Britain’s Love Story

Britain’s Love Story
Sunday 21 October 2007 10:45pm – 11:45pm on ITV1.

A new three-part series, Britain’s Love Story charts the revolution in modern love, sex and marriage in Britain during the last 50 years.

Celebrities and ordinary people with extraordinary stories reveal their most intimate experiences of love and marriage, from the generation who dreamt of true love back in the 1950s to today’s women who, empowered by the sexual revolution, risk it all on the men they choose to marry.

Each show explores common themes in the love experiences of each generation. The first show, True Love, looks at how youngsters in the 50s and 60s dreamt of true, everlasting love – and how they coped when the sometimes inevitable heartbreak followed. Forbidden Love looks at how young lovers began to openly defy restrictions of sex, class and race from the 1960s onwards.

Finally, Blind Love looks at the most obsessive love of all, in which an increasing number of us are giving up all we know – homes, families, friends and sometimes our own sanity – to follow our hearts and be with the loves of our life.

In each, characters reveal the highs and lows of falling in love, marriage, having children, bust-ups and for some, affairs and ultimately divorce. Some rediscover enduing love, for others it ends in heartbreak.

Each programme is illustrated with a nostalgic colour archive and a rock and roll soundtrack filled with sentiments of each era, and the series features the personal testimonies of actor Tony Booth, renowned madam Cynthia Payne, Lord Brocket and Alex Best.

In the first show, True Love: In the 50s and 60s the young generation were taught that love and marriage would be forever and many believed that their first love – often experienced as a teenager – was to be their one and only true love. Through the personal testimonies of five contributors, including society madam Cynthia Payne and actor Tony Booth, Britain’s Love Story provides a snapshot of a generation who dreamt of a happy ever after – but who didn’t necessarily always achieve it.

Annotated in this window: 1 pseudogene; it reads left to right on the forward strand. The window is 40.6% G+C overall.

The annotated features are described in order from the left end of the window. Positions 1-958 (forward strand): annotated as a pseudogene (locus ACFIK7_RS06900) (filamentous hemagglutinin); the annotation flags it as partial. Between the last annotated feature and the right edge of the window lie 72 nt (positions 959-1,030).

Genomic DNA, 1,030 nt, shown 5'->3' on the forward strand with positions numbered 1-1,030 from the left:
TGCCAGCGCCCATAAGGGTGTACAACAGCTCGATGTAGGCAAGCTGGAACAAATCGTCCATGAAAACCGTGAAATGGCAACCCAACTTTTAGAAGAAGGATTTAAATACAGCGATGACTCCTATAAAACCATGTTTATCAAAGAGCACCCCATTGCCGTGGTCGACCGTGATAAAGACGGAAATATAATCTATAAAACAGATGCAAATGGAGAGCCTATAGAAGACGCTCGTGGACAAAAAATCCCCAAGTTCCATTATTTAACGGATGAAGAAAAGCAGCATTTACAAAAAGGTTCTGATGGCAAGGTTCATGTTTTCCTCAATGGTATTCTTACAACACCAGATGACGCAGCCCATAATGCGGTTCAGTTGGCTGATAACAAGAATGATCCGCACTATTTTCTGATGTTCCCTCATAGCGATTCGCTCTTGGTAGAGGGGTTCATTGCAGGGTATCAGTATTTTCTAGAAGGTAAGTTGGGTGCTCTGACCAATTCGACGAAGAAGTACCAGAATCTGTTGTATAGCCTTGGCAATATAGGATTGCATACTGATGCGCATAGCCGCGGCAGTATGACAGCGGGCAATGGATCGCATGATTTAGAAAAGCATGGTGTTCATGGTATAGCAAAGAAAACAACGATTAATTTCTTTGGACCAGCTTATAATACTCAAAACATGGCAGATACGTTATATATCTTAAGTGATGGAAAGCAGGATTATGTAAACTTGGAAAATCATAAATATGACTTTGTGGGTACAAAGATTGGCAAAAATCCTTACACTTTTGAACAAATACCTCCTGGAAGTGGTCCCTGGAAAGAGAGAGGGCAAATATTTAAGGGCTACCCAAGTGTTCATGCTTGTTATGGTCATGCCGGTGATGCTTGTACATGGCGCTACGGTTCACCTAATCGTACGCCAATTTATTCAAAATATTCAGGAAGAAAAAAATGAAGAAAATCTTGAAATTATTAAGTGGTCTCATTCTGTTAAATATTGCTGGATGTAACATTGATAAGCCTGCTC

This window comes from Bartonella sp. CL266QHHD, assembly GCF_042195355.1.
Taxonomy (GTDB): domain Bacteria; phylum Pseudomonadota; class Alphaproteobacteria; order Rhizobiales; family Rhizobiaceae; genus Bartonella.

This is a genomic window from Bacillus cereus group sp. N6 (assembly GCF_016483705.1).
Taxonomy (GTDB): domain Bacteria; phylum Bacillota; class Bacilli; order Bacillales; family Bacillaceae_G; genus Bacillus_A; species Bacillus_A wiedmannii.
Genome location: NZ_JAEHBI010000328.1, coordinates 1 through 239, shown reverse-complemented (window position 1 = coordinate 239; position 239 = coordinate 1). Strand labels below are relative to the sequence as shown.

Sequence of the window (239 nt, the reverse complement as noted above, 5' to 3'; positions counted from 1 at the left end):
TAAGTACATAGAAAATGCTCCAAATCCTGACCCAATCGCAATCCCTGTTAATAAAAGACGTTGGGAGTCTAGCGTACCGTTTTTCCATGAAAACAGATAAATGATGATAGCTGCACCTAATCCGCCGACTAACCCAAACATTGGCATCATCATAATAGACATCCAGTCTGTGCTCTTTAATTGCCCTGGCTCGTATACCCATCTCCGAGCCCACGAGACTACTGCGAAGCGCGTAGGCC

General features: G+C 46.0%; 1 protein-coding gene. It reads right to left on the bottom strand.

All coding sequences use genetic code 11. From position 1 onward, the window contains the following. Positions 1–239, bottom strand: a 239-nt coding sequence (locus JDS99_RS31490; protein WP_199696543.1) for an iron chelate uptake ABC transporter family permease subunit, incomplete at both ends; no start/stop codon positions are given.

Most teenage girls were keen to break free from parental restrictions and experience true, everlasting love, including Pamela Swift from Newcastle who fell in love with Alan at the age of 14. But when Pamela discovered at the age of 15 that she was pregnant, her future was destined for unhappiness and uncertainly when she was told to give up her baby and to forget all thoughts about a relationship with the baby’s father. Only when her daughter found her 18 years later did Pamela get back together again with her first love.

Christine Williams from Liverpool was also 14 when she fell in love with Derek. In the affluent 60s the trend was to get married young and at the age of 18 Christine married him before emigrating to Australia in search of a better life and job prospects. After two children, their relationship came to breaking point when Christine discovered Derek had been having an affair. Further troubles were to follow, but Derek remained Christine’s only true love.

Patsy Moorhead from London was 19 when the man of her dreams Bob proposed. They married in 1961, two children followed and her life seemed perfect – although in reality it was to become predictable, humdrum and ultimately, unhappy. Patsy kicked their relationship back into shape with a little effort and today they are in love more than ever.

Britain’s most famous madam Cynthia Payne describes how she thought she’d met the man of her dreams, Tony, when she was 16, but then fell pregnant. After struggling to cope with the harsh realities of being a single mother, and facing social rejection and a lifetime of poverty, Cynthia found a foster mother for her child so she could work. She moved to Margate and met fairground lad Sid, whom she hoped would make all her dreams come true. She wanted to marry him, but after three abortions they eventually drifted apart. In her late 20s Cynthia returned to London and re-evaluated her life, becoming a prostitute’s maid, then a prostitute, then a madam. ‘If I can’t have love, I’ll take the money,’ she says.

And actor Tony Booth talks candidly about falling head over heels for the late actress Pat Phoenix and about their tempestuous affair which ended with a marriage on her death bed.

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